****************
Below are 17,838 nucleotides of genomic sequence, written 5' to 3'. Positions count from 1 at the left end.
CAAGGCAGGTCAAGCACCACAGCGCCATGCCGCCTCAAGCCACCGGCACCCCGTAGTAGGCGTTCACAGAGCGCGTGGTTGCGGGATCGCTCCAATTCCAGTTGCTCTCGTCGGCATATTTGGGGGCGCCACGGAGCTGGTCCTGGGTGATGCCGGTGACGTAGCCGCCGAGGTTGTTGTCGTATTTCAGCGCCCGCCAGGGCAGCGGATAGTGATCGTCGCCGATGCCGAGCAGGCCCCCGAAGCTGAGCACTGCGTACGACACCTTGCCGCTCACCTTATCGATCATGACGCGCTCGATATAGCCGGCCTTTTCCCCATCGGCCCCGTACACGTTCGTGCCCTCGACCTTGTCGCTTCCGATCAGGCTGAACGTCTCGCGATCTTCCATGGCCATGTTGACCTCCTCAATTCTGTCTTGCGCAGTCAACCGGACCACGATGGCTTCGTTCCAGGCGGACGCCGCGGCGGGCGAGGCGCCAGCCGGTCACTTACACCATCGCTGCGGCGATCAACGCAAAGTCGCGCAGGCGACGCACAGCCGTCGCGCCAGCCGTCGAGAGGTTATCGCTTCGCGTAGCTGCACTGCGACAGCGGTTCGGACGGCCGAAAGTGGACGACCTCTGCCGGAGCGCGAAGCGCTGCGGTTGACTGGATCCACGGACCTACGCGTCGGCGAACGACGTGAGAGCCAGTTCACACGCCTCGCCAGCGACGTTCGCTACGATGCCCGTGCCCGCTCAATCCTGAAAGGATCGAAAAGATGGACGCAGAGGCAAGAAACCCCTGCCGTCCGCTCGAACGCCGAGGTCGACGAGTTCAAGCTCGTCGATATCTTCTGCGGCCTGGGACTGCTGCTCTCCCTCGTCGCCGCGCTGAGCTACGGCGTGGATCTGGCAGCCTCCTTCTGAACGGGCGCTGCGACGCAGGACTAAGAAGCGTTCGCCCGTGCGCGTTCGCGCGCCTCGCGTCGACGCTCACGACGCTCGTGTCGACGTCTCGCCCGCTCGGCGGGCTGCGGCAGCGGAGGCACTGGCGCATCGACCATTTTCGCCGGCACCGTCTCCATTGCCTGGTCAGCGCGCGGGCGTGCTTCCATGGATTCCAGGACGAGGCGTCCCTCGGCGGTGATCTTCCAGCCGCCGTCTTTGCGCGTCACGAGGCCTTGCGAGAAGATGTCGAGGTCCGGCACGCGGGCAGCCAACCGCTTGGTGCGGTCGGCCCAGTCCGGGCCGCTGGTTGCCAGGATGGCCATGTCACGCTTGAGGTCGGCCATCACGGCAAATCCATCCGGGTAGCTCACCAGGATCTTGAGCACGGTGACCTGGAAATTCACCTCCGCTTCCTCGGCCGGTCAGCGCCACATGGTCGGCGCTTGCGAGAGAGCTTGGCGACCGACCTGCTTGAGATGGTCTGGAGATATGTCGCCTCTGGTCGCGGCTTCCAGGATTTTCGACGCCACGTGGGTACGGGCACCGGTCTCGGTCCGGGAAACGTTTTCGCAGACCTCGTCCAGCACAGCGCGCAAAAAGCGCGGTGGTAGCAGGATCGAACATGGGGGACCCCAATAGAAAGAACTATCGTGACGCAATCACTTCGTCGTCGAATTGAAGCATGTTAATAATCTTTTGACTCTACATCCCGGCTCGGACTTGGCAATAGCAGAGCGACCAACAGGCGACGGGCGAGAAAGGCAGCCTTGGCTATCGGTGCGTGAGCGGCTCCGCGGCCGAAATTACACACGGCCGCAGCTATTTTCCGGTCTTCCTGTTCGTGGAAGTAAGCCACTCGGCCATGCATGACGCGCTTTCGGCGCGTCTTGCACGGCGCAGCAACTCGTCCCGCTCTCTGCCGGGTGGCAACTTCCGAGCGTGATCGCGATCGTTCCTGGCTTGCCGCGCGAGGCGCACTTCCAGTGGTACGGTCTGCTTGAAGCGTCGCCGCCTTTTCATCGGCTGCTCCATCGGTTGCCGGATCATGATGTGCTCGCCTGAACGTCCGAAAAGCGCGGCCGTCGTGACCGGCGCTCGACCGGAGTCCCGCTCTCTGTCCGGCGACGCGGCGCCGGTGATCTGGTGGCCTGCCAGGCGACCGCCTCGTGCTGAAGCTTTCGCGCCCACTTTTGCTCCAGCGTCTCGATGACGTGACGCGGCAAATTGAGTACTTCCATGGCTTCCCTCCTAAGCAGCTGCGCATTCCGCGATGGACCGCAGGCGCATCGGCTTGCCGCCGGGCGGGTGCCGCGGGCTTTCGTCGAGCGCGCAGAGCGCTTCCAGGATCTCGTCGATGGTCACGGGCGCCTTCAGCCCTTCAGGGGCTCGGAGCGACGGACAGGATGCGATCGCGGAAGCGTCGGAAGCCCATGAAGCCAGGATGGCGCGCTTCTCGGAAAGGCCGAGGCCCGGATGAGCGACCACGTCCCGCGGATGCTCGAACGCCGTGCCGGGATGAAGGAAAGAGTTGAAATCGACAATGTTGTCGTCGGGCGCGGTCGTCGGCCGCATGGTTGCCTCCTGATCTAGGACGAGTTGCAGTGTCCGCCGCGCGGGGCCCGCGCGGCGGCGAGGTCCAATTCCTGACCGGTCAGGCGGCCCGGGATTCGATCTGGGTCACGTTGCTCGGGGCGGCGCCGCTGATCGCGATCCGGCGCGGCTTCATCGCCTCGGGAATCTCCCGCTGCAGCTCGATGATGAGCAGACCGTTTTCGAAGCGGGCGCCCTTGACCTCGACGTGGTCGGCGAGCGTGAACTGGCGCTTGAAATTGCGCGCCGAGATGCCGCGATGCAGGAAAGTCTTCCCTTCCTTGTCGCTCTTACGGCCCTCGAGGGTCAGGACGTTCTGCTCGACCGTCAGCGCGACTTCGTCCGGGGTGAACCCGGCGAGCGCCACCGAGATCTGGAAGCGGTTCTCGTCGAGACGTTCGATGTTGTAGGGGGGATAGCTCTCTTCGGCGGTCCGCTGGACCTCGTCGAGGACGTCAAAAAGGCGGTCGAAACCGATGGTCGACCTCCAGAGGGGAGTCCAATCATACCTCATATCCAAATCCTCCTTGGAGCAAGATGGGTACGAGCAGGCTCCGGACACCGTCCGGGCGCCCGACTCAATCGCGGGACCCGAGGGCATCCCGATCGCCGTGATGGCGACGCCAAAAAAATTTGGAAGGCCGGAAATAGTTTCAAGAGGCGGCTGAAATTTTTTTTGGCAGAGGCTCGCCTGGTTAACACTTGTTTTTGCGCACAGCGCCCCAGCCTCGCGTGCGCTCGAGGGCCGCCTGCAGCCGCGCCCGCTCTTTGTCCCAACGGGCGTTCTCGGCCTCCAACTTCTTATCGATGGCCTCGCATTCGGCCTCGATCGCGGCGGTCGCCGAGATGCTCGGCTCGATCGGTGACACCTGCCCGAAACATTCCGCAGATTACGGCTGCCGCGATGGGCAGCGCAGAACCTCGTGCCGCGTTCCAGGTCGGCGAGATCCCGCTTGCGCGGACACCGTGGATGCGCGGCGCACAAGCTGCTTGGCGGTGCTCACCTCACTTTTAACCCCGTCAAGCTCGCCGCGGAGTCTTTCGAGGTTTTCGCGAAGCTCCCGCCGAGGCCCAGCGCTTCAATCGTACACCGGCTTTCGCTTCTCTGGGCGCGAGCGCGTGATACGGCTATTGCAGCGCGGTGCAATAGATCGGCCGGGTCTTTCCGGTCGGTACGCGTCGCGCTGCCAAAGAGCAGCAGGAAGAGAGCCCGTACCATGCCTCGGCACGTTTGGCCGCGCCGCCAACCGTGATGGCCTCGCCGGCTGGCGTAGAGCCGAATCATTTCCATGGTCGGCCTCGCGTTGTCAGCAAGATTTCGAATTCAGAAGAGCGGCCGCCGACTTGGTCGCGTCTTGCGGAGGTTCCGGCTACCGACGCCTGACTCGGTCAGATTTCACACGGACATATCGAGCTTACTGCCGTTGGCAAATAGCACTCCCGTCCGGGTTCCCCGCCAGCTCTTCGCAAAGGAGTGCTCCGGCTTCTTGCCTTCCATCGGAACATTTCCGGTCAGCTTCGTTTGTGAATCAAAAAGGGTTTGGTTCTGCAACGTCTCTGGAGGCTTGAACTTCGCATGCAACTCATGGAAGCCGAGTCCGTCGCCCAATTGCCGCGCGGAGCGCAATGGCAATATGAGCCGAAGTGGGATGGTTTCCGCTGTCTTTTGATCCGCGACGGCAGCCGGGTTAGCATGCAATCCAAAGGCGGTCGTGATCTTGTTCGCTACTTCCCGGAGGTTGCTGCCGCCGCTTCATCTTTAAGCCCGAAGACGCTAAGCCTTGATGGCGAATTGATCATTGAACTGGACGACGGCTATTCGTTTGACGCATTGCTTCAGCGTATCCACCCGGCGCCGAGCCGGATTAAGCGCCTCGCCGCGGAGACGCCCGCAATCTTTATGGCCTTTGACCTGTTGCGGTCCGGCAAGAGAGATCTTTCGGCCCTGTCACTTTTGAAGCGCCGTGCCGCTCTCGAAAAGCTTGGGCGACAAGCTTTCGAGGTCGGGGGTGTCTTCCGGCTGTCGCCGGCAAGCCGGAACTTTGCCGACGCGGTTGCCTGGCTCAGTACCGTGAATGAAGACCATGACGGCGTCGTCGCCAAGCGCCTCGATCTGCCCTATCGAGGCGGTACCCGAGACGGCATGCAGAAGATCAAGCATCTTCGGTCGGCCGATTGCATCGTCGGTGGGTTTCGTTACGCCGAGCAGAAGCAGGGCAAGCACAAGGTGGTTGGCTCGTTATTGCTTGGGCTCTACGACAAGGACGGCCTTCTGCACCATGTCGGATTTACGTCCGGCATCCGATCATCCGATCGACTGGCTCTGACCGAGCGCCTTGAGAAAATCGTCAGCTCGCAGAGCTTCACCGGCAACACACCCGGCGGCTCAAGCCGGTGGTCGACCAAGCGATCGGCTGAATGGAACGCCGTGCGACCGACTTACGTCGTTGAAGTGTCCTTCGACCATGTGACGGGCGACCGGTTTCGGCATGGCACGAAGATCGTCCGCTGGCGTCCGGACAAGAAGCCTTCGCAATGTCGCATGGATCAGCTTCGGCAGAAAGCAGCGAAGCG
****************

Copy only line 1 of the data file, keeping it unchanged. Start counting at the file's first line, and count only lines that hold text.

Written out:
Below are 17,838 nucleotides of genomic sequence, written 5' to 3'. Positions count from 1 at the left end.